Often called 'the swimming cat', the semi-longhair Turkish Van is an ancient natural breed thought to have originated in the eastern part of Turkey. They have a unique texture to their cashmere-like coats that make them waterproof which lets them enjoy swimming and other water games. These active, robust cats are uniquely patterned in that traditionally the cat is mostly white with color primarily found on the head and tail-although they also come in solid white (sometimes known as Van Kedi). They were originally found near Lake Van which is what gave them the breed name that differentiates them from the Turkish Angora-a distinctly different breed that also originates in Turkey. The Turkish Van cats are a rare breed even in their native homeland where they are regarded as a regional treasure.
This ancient breed has existed in the isolated mountainous area of the Eastern Anatolian region since the Middle Ages and the isolation is thought to have helped preserve its unique features until it was discovered by the West in the mid-1950s. At that time, Laura Lushington and Sonia Halliday were touring Turkey in 1955 photographing people and places of interest to tourists. While there, they encountered some longhaired white cats with auburn (red) markings on the head and tail. They were given two unrelated kittens-a male and a female-who traveled with them. When they stopped near a stream or pond to cool down from the heat, they were amazed to see the kittens paddling around in the water. On their return to England, they took the two kittens with them and began to promote them as a unique breed. The rarity of the cats even in their native homeland means there are few cats available for export but breeders around the world have worked together to preserve the magnificent cats. TICA granted them championship status in June 1979.
While loyal, loving and affectionate, the Turkish Van is highly intelligent and highly active meaning it can have some mischievous ways. Their powerful hind legs mean they are great jumpers and climbers so expect to find them atop the bookcase or in some other aerie they have located as a great place to ensure they can see everything going on in their world. They love to play games and will learn to retrieve, amusing you at the same time with their antics as they catch toys in mid-flight or turn somersaults in their enthusiastic chases. They love to run and run and run - as much as they love to play with the water that so fascinates them. Curious and companionable, Turkish Vans want to be with you participating in whatever is happening and so they follow you from room to room. They get on well with dogs and other animals that respect their right to be the boss. While they love to be with you and will choose to curl up in your lap to enjoy a stroking session, they are not a breed that wants to be picked up and held or cuddled for long periods.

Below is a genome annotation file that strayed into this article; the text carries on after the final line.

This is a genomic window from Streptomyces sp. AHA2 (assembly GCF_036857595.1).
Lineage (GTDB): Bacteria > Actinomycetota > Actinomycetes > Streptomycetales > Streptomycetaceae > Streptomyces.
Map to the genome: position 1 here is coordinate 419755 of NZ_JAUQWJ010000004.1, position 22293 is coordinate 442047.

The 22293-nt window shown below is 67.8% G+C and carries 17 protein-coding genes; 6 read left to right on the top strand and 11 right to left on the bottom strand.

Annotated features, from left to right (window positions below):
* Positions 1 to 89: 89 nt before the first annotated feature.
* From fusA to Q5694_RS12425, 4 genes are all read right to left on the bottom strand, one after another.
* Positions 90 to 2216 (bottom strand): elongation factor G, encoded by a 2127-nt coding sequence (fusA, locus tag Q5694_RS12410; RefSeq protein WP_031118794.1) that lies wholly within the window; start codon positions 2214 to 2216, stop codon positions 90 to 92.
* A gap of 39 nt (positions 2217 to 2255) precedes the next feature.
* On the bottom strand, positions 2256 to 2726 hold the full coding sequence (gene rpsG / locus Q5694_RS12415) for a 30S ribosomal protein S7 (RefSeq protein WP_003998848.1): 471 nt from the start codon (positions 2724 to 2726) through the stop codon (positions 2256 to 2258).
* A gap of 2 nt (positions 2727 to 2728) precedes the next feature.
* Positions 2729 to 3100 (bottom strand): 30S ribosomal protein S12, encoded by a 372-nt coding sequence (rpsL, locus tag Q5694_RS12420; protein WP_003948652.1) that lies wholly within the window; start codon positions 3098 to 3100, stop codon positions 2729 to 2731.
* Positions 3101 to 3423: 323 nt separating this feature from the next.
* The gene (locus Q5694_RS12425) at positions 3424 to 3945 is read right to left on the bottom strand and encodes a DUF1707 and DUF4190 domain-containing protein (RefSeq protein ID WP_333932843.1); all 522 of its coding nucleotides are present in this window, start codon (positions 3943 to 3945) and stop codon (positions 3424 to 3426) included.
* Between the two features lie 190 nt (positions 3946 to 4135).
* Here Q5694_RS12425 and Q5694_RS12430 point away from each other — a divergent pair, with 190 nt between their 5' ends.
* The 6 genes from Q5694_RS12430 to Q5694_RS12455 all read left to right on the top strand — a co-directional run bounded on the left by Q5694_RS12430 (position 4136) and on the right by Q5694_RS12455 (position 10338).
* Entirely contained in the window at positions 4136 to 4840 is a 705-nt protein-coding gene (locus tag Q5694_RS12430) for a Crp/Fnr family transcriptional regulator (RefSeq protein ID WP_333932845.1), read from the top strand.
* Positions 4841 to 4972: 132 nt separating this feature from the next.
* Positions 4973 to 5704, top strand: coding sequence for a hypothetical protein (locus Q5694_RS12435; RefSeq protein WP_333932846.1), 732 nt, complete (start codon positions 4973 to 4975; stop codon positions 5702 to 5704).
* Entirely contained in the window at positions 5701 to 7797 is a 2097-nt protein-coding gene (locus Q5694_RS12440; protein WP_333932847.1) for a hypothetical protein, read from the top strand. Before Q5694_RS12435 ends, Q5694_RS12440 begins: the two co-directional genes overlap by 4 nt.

The Turkish Van is a combination of white and colored patches with the colored patches restricted primarily to the head and tail. This pattern exists in other breeds and is known as the Van pattern however all Turkish Vans have this pattern with the exception of the solid whites (also known as Van Kedi). The body is a glistening chalk-white and the rich colors are on the head and the long magnificently plumed tail. (A tail that it tends to hold erect and waving when engaging in one of its favorite pastimes-running!) While the colored patches can be any of the traditional solid colors, the original color was a very rich red (auburn). Eye color is amber, blue or odd-eyed-in Turkey, the odd-eyed cat is the preferred but the original cats used to found the breed had amber eyes.
The coat is semi-longhaired with no undercoat. It has a unique cashmere-like texture that makes it repel water and dirt. As the cat matures, the coat gets more and more lush. In response to the extreme temperature ranges found in the mountainous region around Lake Van, the Turkish Van has adapted by shedding its long coat for a shorter cooler one in the hot summer season, and in the winter, it grows tufts of hair between its paws to protect it from the cold. The semi-longhaired coat does not tangle easily however it is a good idea to brush them regularly to remove loose dead hair and help prevent furballs. There coats repel dirt to a large degree so they do not need a lot of bathing but many of them enjoy water and so also enjoy a bath.
These are large, agile cats with a substantial, powerful strength to their bodies. They take from 3 to 5 years to reach their full maturity and when they do males range in weight from 10-20 pounds with females ranging from 7-12 pounds.
Turkish Van Breed
Accepted For Championship in TICA in 1979
- Turkish Van Breed At A Glance
- Breed Introduction
- Printable Breed Introduction
- Turkish Van Breeders
- Breed Standards
- Breed Committee
Photos used courtesy of © Helmi Flick Cat Photography.